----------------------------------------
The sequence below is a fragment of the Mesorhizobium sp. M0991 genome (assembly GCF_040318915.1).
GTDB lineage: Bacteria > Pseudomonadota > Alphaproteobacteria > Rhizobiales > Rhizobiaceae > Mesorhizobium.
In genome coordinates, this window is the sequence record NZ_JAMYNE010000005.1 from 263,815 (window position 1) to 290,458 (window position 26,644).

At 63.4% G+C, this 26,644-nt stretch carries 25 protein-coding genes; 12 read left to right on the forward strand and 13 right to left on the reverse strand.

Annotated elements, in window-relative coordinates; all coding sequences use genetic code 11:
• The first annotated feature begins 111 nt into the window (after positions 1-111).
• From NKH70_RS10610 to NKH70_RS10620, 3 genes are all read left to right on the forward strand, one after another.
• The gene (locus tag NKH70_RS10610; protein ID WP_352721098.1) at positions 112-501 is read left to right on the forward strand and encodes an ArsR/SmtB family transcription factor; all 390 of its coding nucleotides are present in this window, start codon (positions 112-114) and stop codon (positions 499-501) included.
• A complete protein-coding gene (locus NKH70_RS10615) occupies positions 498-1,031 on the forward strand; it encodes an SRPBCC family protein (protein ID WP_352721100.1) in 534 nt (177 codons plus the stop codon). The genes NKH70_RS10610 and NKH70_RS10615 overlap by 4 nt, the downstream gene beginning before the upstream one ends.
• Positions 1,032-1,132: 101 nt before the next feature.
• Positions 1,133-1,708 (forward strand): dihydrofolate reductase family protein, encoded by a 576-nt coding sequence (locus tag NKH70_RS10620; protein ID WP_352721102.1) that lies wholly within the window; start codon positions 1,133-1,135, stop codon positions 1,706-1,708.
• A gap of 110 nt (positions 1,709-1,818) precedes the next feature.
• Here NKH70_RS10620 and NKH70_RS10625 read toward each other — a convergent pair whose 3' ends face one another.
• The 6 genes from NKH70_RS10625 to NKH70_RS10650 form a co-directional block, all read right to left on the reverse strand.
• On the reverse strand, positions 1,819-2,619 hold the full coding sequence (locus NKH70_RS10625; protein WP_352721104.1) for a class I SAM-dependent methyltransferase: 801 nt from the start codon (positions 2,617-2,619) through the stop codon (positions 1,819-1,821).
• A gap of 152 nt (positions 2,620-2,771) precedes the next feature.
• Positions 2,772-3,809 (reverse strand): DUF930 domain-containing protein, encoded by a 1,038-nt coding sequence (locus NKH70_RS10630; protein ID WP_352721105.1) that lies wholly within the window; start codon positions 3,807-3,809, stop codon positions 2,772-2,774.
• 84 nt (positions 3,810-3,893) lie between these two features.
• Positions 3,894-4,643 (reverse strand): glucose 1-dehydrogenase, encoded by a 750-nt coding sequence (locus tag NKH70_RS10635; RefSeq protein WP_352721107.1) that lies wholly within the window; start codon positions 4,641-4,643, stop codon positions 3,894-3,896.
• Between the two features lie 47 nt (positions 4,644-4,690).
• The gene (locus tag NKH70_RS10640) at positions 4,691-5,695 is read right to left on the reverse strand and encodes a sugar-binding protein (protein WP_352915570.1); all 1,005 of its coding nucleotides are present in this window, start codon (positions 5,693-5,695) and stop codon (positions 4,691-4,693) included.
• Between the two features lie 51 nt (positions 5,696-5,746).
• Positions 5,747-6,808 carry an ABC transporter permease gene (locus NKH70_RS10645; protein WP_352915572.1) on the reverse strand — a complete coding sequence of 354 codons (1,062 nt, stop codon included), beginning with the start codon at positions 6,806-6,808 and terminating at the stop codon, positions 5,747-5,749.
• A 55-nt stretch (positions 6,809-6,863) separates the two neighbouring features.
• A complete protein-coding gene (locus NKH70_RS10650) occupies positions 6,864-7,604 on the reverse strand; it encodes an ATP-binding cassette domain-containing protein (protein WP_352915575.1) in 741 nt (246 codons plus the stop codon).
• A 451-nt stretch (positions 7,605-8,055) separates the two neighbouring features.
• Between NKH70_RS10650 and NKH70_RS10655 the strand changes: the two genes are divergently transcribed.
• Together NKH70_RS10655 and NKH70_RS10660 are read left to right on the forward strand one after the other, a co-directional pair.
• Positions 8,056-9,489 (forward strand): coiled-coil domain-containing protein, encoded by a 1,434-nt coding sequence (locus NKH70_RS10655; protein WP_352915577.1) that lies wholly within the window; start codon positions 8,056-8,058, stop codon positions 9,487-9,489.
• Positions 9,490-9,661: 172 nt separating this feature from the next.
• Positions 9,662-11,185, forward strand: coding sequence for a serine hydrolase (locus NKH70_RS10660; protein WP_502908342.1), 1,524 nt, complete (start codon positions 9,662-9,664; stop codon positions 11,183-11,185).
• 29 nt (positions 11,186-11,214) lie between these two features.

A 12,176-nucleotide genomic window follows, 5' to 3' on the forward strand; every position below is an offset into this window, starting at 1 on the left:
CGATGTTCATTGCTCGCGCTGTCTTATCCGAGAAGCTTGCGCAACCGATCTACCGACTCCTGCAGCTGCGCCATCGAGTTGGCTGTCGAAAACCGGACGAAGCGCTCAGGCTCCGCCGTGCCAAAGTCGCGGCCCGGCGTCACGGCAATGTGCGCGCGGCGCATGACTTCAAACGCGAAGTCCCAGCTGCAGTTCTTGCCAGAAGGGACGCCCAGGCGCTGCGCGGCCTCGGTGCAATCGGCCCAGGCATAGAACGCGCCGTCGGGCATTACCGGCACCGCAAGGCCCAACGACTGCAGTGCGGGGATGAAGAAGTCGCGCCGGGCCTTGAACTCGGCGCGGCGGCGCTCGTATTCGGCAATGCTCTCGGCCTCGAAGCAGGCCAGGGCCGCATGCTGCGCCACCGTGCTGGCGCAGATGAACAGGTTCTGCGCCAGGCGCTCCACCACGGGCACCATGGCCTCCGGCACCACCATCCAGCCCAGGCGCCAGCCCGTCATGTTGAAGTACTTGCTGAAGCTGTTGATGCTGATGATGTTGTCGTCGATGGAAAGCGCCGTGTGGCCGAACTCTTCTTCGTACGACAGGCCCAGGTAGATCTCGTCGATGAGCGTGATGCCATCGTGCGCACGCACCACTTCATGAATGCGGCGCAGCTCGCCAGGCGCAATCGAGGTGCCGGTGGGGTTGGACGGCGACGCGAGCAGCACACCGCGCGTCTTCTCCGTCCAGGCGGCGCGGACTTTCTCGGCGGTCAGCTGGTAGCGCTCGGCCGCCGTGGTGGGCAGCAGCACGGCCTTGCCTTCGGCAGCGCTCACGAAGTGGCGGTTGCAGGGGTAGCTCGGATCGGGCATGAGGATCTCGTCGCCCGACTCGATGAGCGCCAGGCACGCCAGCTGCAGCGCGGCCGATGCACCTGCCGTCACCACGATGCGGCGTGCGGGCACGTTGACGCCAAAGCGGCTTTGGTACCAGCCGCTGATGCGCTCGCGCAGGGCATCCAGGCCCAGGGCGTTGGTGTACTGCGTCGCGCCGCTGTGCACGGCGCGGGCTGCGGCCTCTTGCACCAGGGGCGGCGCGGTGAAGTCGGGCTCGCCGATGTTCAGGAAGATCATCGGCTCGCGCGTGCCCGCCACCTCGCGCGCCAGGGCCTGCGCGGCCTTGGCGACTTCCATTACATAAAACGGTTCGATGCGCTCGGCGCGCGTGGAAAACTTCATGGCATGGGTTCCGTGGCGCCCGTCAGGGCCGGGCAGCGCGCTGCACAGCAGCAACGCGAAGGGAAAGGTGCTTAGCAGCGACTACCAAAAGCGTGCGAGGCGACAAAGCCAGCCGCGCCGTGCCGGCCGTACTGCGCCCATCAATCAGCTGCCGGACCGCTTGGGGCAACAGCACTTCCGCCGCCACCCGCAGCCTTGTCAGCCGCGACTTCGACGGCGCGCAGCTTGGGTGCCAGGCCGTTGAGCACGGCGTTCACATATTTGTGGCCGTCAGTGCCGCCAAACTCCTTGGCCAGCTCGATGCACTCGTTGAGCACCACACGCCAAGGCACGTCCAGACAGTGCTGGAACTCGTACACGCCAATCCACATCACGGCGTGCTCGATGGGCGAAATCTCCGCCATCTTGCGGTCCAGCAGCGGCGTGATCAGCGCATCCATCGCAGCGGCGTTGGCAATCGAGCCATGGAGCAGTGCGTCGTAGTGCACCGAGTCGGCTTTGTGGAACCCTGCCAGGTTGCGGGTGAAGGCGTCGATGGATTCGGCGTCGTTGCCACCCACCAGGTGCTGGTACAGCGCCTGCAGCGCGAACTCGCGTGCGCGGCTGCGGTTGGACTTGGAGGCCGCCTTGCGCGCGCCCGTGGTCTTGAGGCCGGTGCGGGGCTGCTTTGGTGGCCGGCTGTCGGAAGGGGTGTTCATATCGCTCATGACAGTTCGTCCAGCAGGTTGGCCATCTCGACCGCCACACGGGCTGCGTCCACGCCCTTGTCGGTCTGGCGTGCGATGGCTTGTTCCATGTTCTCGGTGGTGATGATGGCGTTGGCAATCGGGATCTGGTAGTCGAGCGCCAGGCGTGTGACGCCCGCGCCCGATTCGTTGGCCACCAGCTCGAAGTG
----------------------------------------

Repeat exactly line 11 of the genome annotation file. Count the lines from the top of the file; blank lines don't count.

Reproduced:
• Positions 1,133-1,708 (forward strand): dihydrofolate reductase family protein, encoded by a 576-nt coding sequence (locus tag NKH70_RS10620; protein ID WP_352721102.1) that lies wholly within the window; start codon positions 1,133-1,135, stop codon positions 1,706-1,708.